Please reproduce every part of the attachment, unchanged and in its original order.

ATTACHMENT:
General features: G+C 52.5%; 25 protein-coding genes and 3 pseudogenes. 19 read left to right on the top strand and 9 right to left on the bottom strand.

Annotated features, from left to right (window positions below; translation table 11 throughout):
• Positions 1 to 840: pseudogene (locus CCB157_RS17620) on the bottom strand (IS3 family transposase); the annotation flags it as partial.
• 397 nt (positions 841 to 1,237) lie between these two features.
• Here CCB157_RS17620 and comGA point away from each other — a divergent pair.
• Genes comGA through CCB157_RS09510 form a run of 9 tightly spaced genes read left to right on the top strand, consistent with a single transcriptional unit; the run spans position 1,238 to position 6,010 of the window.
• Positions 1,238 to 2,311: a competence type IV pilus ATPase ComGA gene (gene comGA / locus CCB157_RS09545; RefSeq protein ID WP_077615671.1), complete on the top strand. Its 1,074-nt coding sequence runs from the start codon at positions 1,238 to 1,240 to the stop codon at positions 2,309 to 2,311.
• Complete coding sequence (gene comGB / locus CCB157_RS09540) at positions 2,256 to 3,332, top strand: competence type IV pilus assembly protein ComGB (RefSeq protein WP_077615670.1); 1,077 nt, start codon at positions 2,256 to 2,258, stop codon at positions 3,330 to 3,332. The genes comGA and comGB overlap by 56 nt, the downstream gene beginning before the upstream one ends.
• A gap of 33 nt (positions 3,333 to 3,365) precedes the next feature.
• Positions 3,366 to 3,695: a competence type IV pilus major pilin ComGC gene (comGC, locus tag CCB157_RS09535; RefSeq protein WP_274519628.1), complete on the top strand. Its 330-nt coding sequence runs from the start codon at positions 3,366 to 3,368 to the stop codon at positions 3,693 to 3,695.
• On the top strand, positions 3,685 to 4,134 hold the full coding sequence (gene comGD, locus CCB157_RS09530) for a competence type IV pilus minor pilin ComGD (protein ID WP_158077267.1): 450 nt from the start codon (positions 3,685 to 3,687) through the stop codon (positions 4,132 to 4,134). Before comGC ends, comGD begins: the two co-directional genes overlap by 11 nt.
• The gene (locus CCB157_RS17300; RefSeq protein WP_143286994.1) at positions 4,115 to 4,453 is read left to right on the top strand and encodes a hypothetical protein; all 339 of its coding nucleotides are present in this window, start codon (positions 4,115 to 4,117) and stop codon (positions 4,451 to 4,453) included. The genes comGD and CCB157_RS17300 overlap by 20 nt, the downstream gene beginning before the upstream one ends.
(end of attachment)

General features: G+C 52.5%; 25 protein-coding genes and 3 pseudogenes. 19 read left to right on the top strand and 9 right to left on the bottom strand.

Annotated features, from left to right (window positions below; translation table 11 throughout):
• Positions 1 to 840: pseudogene (locus CCB157_RS17620) on the bottom strand (IS3 family transposase); the annotation flags it as partial.
• 397 nt (positions 841 to 1,237) lie between these two features.
• Here CCB157_RS17620 and comGA point away from each other — a divergent pair.
• Genes comGA through CCB157_RS09510 form a run of 9 tightly spaced genes read left to right on the top strand, consistent with a single transcriptional unit; the run spans position 1,238 to position 6,010 of the window.
• Positions 1,238 to 2,311: a competence type IV pilus ATPase ComGA gene (gene comGA / locus CCB157_RS09545; RefSeq protein ID WP_077615671.1), complete on the top strand. Its 1,074-nt coding sequence runs from the start codon at positions 1,238 to 1,240 to the stop codon at positions 2,309 to 2,311.
• Complete coding sequence (gene comGB / locus CCB157_RS09540) at positions 2,256 to 3,332, top strand: competence type IV pilus assembly protein ComGB (RefSeq protein WP_077615670.1); 1,077 nt, start codon at positions 2,256 to 2,258, stop codon at positions 3,330 to 3,332. The genes comGA and comGB overlap by 56 nt, the downstream gene beginning before the upstream one ends.
• A gap of 33 nt (positions 3,333 to 3,365) precedes the next feature.
• Positions 3,366 to 3,695: a competence type IV pilus major pilin ComGC gene (comGC, locus tag CCB157_RS09535; RefSeq protein WP_274519628.1), complete on the top strand. Its 330-nt coding sequence runs from the start codon at positions 3,366 to 3,368 to the stop codon at positions 3,693 to 3,695.
• On the top strand, positions 3,685 to 4,134 hold the full coding sequence (gene comGD, locus CCB157_RS09530) for a competence type IV pilus minor pilin ComGD (protein ID WP_158077267.1): 450 nt from the start codon (positions 3,685 to 3,687) through the stop codon (positions 4,132 to 4,134). Before comGC ends, comGD begins: the two co-directional genes overlap by 11 nt.
• The gene (locus CCB157_RS17300; RefSeq protein WP_143286994.1) at positions 4,115 to 4,453 is read left to right on the top strand and encodes a hypothetical protein; all 339 of its coding nucleotides are present in this window, start codon (positions 4,115 to 4,117) and stop codon (positions 4,451 to 4,453) included. The genes comGD and CCB157_RS17300 overlap by 20 nt, the downstream gene beginning before the upstream one ends.